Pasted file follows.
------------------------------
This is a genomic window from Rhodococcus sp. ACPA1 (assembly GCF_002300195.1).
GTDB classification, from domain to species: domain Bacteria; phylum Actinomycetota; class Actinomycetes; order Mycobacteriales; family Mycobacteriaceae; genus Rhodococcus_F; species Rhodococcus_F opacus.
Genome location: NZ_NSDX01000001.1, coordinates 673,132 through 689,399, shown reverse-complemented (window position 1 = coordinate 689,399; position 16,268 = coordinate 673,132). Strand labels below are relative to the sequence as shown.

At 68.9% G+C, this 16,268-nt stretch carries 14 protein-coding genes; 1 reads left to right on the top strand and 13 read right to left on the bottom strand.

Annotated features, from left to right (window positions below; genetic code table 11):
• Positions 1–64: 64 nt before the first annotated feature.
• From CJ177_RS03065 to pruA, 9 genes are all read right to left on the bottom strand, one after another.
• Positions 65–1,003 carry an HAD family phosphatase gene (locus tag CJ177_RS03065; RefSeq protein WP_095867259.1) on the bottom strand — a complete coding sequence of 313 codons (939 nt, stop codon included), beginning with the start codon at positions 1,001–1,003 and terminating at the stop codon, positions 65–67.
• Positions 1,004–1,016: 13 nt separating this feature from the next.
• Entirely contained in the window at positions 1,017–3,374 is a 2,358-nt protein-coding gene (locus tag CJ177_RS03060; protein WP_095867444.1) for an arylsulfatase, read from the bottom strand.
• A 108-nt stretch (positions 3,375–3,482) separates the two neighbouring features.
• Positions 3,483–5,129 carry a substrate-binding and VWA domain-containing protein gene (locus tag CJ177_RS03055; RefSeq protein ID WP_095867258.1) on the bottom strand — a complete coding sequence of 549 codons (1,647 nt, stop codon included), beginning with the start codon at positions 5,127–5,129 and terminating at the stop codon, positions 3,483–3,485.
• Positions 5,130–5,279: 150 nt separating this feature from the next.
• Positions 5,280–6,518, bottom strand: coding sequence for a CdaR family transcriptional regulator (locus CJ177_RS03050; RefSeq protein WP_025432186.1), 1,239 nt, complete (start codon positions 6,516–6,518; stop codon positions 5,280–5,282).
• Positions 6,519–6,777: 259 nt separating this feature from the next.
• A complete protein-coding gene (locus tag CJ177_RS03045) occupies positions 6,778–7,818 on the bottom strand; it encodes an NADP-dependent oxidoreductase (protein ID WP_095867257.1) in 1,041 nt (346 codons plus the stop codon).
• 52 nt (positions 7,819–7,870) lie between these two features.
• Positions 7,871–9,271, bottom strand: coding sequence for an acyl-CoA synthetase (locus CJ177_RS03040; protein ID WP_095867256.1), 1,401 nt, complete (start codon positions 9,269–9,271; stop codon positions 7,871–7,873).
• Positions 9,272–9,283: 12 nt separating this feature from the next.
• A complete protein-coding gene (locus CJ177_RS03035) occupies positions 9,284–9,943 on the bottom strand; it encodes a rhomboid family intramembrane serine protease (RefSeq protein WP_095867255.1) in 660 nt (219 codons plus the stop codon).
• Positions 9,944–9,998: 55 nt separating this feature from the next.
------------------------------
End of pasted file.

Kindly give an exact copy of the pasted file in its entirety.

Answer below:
This is a genomic window from Rhodococcus sp. ACPA1 (assembly GCF_002300195.1).
GTDB classification, from domain to species: domain Bacteria; phylum Actinomycetota; class Actinomycetes; order Mycobacteriales; family Mycobacteriaceae; genus Rhodococcus_F; species Rhodococcus_F opacus.
Genome location: NZ_NSDX01000001.1, coordinates 673,132 through 689,399, shown reverse-complemented (window position 1 = coordinate 689,399; position 16,268 = coordinate 673,132). Strand labels below are relative to the sequence as shown.

At 68.9% G+C, this 16,268-nt stretch carries 14 protein-coding genes; 1 reads left to right on the top strand and 13 read right to left on the bottom strand.

Annotated features, from left to right (window positions below; genetic code table 11):
• Positions 1–64: 64 nt before the first annotated feature.
• From CJ177_RS03065 to pruA, 9 genes are all read right to left on the bottom strand, one after another.
• Positions 65–1,003 carry an HAD family phosphatase gene (locus tag CJ177_RS03065; RefSeq protein WP_095867259.1) on the bottom strand — a complete coding sequence of 313 codons (939 nt, stop codon included), beginning with the start codon at positions 1,001–1,003 and terminating at the stop codon, positions 65–67.
• Positions 1,004–1,016: 13 nt separating this feature from the next.
• Entirely contained in the window at positions 1,017–3,374 is a 2,358-nt protein-coding gene (locus tag CJ177_RS03060; protein WP_095867444.1) for an arylsulfatase, read from the bottom strand.
• A 108-nt stretch (positions 3,375–3,482) separates the two neighbouring features.
• Positions 3,483–5,129 carry a substrate-binding and VWA domain-containing protein gene (locus tag CJ177_RS03055; RefSeq protein ID WP_095867258.1) on the bottom strand — a complete coding sequence of 549 codons (1,647 nt, stop codon included), beginning with the start codon at positions 5,127–5,129 and terminating at the stop codon, positions 3,483–3,485.
• Positions 5,130–5,279: 150 nt separating this feature from the next.
• Positions 5,280–6,518, bottom strand: coding sequence for a CdaR family transcriptional regulator (locus CJ177_RS03050; RefSeq protein WP_025432186.1), 1,239 nt, complete (start codon positions 6,516–6,518; stop codon positions 5,280–5,282).
• Positions 6,519–6,777: 259 nt separating this feature from the next.
• A complete protein-coding gene (locus tag CJ177_RS03045) occupies positions 6,778–7,818 on the bottom strand; it encodes an NADP-dependent oxidoreductase (protein ID WP_095867257.1) in 1,041 nt (346 codons plus the stop codon).
• 52 nt (positions 7,819–7,870) lie between these two features.
• Positions 7,871–9,271, bottom strand: coding sequence for an acyl-CoA synthetase (locus CJ177_RS03040; protein ID WP_095867256.1), 1,401 nt, complete (start codon positions 9,269–9,271; stop codon positions 7,871–7,873).
• Positions 9,272–9,283: 12 nt separating this feature from the next.
• A complete protein-coding gene (locus CJ177_RS03035) occupies positions 9,284–9,943 on the bottom strand; it encodes a rhomboid family intramembrane serine protease (RefSeq protein WP_095867255.1) in 660 nt (219 codons plus the stop codon).
• Positions 9,944–9,998: 55 nt separating this feature from the next.